The Mound

Sewells's 1896 clearing the mound

      Flagler’s team of blacks laborers leveling the ancient Tequesta Burial Mound

Because of Flagler’s appalling descration of the prominent Mound at the north side of the mouth of the Miami River we will never know how old it was. We know that for centuries it was the beacon navigational guide marking the entrance to the river. 

Flagler leveled the mound, not because it stood on the site of his Royal Palm Hotel, but because it would obscure the bay view for his hotel guests. 

gertes mound 1849 limes

      The Mound with Limes when Miami cheief business was a  Slave Plantation 

Most of Florida’s numerous indigenous mounds date back to about 1000BC so it is likely this Mound was just as ancient. The earliest known image is the US survey map made in early 1849 when it had been planted in limes by slave plantation owner Colonel William English.


                                                   Detail of  a Soldier’s Drawing 

Late i n the same year we see an image of the Mound when US Troops resided in Miami to remove the Seminoles from Florida. In this detail of a drawing by one of the troops we see they had erected a flagpole atop. Planation owner William English,  fearing a Seminole attack, had meanwhile evacuated taking with him all of his enslaved Africans.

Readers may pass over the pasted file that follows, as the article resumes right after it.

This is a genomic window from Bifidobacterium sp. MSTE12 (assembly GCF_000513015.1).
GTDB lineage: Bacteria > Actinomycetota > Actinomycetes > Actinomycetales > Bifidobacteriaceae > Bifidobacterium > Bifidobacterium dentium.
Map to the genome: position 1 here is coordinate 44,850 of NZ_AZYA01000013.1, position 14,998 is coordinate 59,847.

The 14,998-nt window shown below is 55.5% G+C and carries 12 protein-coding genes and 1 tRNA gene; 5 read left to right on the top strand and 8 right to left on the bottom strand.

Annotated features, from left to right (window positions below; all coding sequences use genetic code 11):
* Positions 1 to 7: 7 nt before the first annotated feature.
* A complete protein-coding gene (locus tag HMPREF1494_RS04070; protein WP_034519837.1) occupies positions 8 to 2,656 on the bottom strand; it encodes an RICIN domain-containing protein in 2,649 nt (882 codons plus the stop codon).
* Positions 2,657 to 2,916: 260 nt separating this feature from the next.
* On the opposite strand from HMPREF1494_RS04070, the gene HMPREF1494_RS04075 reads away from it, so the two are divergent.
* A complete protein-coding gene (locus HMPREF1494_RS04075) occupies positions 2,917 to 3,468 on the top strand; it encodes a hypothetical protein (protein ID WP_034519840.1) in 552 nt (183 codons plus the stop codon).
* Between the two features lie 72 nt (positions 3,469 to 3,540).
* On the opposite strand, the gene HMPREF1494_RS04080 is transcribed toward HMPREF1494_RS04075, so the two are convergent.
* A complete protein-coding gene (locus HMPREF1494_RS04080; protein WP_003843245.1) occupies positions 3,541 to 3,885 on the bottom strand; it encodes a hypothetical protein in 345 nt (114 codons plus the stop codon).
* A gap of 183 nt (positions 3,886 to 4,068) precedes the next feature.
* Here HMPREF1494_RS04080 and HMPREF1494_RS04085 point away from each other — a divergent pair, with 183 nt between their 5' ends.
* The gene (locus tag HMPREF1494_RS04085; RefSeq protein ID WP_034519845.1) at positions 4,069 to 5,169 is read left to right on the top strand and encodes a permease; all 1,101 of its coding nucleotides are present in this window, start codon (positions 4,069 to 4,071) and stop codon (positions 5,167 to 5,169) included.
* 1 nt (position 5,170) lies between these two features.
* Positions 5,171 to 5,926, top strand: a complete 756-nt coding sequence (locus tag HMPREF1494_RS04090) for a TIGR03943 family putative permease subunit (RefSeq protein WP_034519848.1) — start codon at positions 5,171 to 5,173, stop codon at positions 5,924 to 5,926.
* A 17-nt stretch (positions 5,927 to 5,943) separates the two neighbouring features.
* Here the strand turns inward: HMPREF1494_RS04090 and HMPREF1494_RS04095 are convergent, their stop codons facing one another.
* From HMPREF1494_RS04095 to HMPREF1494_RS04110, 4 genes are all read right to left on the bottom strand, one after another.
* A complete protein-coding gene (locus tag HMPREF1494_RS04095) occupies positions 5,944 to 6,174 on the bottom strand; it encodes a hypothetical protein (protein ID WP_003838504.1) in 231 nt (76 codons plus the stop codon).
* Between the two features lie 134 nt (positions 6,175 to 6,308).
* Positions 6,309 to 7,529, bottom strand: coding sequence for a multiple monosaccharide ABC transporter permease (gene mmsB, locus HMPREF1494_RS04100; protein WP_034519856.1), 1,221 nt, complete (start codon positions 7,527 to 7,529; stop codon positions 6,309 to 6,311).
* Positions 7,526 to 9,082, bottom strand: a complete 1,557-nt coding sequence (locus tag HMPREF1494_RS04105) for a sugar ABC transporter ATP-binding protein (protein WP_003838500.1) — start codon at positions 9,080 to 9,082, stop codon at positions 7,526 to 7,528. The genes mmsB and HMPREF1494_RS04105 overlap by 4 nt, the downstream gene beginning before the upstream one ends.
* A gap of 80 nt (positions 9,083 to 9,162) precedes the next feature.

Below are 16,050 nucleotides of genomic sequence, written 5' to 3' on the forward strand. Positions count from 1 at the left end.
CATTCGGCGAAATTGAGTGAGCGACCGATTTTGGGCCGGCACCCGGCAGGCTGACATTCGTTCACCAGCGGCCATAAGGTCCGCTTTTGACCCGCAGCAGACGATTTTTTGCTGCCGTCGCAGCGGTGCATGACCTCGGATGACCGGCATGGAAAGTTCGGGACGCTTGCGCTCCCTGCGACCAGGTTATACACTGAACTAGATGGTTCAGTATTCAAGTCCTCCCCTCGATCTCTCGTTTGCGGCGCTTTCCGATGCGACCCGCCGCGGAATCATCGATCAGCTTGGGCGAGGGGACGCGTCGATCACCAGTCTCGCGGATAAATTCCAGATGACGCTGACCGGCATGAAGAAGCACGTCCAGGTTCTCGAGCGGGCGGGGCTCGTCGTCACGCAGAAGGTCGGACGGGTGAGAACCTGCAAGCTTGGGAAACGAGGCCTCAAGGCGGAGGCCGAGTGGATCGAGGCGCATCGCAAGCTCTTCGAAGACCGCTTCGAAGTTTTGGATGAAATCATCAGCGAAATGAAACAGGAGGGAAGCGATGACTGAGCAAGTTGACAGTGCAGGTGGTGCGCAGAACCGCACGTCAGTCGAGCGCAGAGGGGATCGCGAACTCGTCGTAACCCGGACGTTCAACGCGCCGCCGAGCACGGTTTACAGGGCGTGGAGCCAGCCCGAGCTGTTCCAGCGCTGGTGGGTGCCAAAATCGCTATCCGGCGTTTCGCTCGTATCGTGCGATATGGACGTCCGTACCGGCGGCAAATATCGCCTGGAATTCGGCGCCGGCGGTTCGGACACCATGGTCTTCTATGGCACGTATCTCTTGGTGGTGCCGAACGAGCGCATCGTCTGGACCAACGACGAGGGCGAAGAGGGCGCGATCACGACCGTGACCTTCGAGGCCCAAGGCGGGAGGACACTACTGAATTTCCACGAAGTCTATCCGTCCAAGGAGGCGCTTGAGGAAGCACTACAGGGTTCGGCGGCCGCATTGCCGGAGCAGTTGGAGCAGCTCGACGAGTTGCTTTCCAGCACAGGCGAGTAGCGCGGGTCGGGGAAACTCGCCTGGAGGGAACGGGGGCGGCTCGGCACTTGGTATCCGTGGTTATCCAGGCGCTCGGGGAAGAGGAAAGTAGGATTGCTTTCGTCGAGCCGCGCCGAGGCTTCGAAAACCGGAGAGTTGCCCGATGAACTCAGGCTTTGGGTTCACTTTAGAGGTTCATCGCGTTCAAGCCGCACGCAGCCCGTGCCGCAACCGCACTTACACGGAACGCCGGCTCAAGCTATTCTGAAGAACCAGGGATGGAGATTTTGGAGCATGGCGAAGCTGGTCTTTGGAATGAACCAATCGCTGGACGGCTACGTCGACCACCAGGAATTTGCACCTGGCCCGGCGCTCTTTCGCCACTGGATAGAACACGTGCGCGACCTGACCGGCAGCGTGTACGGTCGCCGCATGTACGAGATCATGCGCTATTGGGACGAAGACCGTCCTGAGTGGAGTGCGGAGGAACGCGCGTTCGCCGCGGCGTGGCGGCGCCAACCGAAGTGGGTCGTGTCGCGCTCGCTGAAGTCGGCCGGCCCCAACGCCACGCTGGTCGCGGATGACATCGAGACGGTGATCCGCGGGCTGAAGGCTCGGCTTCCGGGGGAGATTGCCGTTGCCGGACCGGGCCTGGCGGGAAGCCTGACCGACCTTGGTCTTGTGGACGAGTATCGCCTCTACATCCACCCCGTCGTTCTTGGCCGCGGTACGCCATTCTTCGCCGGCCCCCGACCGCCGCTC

Professor Jeffries Wyman. The Miami Mound as drawn in his notes. 

In 1869 eminent Harvard Professor Jeffries Wyman spent several days in Miam examining indigenous sites of interest and he examined  this mound and two others nearby. Jeffries Wyman was an distinguished anatomist and naturalist who openly supported Darwin’s theory of evolution. He was also the first curator of the Peabody Museum.  Darwin wrote of him  "I know hardly anyone whose opinions I should be more inclined to defer to.”

Today we have no knowledge about the other two mounds he examined but he was the among the first to surmise that Miami had likely been a populous indigenous settlement.  He notes that he found little of interest in a single day’s excavation of this mound.

                                                       The Leveling of the Mound. 

John Sewell was William Flagler’s foreman in preparing the grounds for the Royal Palm Hotel and it was he who supervised the destruction of  the ancient Tequesta Mound. He arrived by boat in 1896 in advance of the arrival of the railroad with twelve black laborers to assist him.

John Sewell 1920

                                                              John Sewell in 1920

Shortly before his death in 1938 he privately published  "Memoirs and the History of Miami, FL”

Below is his description of levelling the Mound.